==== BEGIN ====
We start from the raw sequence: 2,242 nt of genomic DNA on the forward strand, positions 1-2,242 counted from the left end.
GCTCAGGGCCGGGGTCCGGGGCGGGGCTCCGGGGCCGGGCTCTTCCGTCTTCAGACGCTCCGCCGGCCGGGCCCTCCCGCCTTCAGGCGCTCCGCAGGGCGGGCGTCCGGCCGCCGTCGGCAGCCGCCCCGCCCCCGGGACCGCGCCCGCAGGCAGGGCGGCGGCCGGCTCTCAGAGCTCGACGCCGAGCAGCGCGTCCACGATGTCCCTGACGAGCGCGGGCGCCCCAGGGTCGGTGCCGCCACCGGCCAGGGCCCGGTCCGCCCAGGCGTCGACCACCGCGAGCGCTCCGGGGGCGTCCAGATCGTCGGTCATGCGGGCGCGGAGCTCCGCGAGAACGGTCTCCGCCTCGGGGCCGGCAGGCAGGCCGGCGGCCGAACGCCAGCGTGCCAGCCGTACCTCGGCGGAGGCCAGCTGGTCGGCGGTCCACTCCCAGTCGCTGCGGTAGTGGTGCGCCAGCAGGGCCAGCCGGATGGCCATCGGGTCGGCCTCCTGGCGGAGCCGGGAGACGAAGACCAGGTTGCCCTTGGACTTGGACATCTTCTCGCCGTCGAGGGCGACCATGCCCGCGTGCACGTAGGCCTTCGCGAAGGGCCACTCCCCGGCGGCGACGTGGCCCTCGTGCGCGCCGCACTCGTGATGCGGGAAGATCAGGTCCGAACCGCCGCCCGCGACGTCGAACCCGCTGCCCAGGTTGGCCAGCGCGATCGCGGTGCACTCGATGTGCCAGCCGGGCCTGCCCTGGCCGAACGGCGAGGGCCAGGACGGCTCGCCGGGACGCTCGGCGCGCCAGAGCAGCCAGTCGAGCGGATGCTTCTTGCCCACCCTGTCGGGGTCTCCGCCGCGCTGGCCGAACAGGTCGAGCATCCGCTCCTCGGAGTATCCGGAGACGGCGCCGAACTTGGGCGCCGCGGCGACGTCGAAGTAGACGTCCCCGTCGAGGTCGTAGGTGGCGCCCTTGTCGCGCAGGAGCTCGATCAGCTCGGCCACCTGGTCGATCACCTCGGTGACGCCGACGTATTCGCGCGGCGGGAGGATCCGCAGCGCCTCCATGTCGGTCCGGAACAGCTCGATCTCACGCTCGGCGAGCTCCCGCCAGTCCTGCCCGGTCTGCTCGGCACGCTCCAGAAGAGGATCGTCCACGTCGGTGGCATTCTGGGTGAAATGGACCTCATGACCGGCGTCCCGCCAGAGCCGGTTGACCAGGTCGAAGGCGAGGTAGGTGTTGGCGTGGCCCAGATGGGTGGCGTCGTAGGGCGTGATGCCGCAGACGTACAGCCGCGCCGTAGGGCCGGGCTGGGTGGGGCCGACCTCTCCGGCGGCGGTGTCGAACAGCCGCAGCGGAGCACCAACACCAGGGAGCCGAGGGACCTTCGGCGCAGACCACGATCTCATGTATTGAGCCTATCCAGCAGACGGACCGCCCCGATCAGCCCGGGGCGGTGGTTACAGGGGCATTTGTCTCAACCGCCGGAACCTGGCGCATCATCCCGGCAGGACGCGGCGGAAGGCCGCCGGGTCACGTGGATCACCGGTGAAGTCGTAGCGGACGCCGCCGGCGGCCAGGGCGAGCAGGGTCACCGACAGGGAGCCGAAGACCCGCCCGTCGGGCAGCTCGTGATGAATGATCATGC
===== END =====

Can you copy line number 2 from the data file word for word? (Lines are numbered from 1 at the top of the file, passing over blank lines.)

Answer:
GCTCAGGGCCGGGGTCCGGGGCGGGGCTCCGGGGCCGGGCTCTTCCGTCTTCAGACGCTCCGCCGGCCGGGCCCTCCCGCCTTCAGGCGCTCCGCAGGGCGGGCGTCCGGCCGCCGTCGGCAGCCGCCCCGCCCCCGGGACCGCGCCCGCAGGCAGGGCGGCGGCCGGCTCTCAGAGCTCGACGCCGAGCAGCGCGTCCACGATGTCCCTGACGAGCGCGGGCGCCCCAGGGTCGGTGCCGCCACCGGCCAGGGCCCGGTCCGCCCAGGCGTCGACCACCGCGAGCGCTCCGGGGGCGTCCAGATCGTCGGTCATGCGGGCGCGGAGCTCCGCGAGAACGGTCTCCGCCTCGGGGCCGGCAGGCAGGCCGGCGGCCGAACGCCAGCGTGCCAGCCGTACCTCGGCGGAGGCCAGCTGGTCGGCGGTCCACTCCCAGTCGCTGCGGTAGTGGTGCGCCAGCAGGGCCAGCCGGATGGCCATCGGGTCGGCCTCCTGGCGGAGCCGGGAGACGAAGACCAGGTTGCCCTTGGACTTGGACATCTTCTCGCCGTCGAGGGCGACCATGCCCGCGTGCACGTAGGCCTTCGCGAAGGGCCACTCCCCGGCGGCGACGTGGCCCTCGTGCGCGCCGCACTCGTGATGCGGGAAGATCAGGTCCGAACCGCCGCCCGCGACGTCGAACCCGCTGCCCAGGTTGGCCAGCGCGATCGCGGTGCACTCGATGTGCCAGCCGGGCCTGCCCTGGCCGAACGGCGAGGGCCAGGACGGCTCGCCGGGACGCTCGGCGCGCCAGAGCAGCCAGTCGAGCGGATGCTTCTTGCCCACCCTGTCGGGGTCTCCGCCGCGCTGGCCGAACAGGTCGAGCATCCGCTCCTCGGAGTATCCGGAGACGGCGCCGAACTTGGGCGCCGCGGCGACGTCGAAGTAGACGTCCCCGTCGAGGTCGTAGGTGGCGCCCTTGTCGCGCAGGAGCTCGATCAGCTCGGCCACCTGGTCGATCACCTCGGTGACGCCGACGTATTCGCGCGGCGGGAGGATCCGCAGCGCCTCCATGTCGGTCCGGAACAGCTCGATCTCACGCTCGGCGAGCTCCCGCCAGTCCTGCCCGGTCTGCTCGGCACGCTCCAGAAGAGGATCGTCCACGTCGGTGGCATTCTGGGTGAAATGGACCTCATGACCGGCGTCCCGCCAGAGCCGGTTGACCAGGTCGAAGGCGAGGTAGGTGTTGGCGTGGCCCAGATGGGTGGCGTCGTAGGGCGTGATGCCGCAGACGTACAGCCGCGCCGTAGGGCCGGGCTGGGTGGGGCCGACCTCTCCGGCGGCGGTGTCGAACAGCCGCAGCGGAGCACCAACACCAGGGAGCCGAGGGACCTTCGGCGCAGACCACGATCTCATGTATTGAGCCTATCCAGCAGACGGACCGCCCCGATCAGCCCGGGGCGGTGGTTACAGGGGCATTTGTCTCAACCGCCGGAACCTGGCGCATCATCCCGGCAGGACGCGGCGGAAGGCCGCCGGGTCACGTGGATCACCGGTGAAGTCGTAGCGGACGCCGCCGGCGGCCAGGGCGAGCAGGGTCACCGACAGGGAGCCGAAGACCCGCCCGTCGGGCAGCTCGTGATGAATGATCATGC